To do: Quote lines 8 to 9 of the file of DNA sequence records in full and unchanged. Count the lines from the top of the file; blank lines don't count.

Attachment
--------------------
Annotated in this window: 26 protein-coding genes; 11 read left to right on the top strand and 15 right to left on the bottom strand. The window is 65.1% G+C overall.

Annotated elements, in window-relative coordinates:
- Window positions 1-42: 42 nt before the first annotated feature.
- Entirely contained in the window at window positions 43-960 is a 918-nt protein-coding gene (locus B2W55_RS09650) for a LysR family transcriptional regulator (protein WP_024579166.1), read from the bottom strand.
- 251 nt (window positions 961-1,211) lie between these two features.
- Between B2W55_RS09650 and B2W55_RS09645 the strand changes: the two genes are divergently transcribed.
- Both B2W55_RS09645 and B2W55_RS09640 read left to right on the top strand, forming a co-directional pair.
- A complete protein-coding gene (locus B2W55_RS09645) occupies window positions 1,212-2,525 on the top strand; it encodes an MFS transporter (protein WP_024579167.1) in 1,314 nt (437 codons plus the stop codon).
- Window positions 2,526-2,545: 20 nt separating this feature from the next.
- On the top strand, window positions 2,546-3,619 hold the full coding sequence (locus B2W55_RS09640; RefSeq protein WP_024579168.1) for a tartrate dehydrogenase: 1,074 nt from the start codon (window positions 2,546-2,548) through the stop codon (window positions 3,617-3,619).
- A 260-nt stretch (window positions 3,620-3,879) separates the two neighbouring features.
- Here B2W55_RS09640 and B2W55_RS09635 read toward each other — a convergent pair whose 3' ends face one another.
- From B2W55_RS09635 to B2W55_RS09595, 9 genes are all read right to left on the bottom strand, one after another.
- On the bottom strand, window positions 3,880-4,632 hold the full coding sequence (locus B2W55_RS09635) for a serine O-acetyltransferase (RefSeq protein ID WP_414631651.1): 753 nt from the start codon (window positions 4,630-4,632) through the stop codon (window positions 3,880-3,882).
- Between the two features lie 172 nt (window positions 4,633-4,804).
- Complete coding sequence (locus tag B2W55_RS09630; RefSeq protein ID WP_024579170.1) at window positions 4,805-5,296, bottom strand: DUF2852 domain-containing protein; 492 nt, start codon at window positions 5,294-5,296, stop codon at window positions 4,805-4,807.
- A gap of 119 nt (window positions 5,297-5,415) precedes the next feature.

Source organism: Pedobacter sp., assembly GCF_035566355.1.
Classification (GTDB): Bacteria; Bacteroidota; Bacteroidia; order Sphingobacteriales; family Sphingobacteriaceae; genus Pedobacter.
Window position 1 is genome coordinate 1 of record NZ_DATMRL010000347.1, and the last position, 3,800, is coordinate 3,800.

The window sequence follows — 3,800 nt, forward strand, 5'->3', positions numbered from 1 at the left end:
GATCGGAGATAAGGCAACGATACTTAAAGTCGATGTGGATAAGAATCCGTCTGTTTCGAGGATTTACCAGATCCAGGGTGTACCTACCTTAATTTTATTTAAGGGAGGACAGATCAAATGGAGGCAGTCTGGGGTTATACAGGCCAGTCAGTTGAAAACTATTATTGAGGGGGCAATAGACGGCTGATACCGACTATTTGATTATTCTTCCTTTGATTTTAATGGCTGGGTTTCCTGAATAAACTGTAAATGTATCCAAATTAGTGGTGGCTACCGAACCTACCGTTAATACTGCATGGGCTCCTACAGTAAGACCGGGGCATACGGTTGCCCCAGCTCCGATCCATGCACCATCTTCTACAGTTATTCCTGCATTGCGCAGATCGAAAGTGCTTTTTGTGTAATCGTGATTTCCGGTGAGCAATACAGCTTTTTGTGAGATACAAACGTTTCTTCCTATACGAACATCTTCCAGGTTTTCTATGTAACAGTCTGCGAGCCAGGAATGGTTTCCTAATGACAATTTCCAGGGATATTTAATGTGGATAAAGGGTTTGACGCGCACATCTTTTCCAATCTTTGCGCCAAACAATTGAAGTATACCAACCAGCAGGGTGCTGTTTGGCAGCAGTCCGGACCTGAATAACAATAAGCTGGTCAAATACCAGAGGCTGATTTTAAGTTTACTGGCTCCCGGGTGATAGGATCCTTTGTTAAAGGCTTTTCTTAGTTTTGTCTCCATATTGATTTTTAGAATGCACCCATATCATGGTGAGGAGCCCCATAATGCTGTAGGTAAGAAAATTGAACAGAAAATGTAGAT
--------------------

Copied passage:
- A complete protein-coding gene (locus B2W55_RS09645) occupies window positions 1,212-2,525 on the top strand; it encodes an MFS transporter (protein WP_024579167.1) in 1,314 nt (437 codons plus the stop codon).
- Window positions 2,526-2,545: 20 nt separating this feature from the next.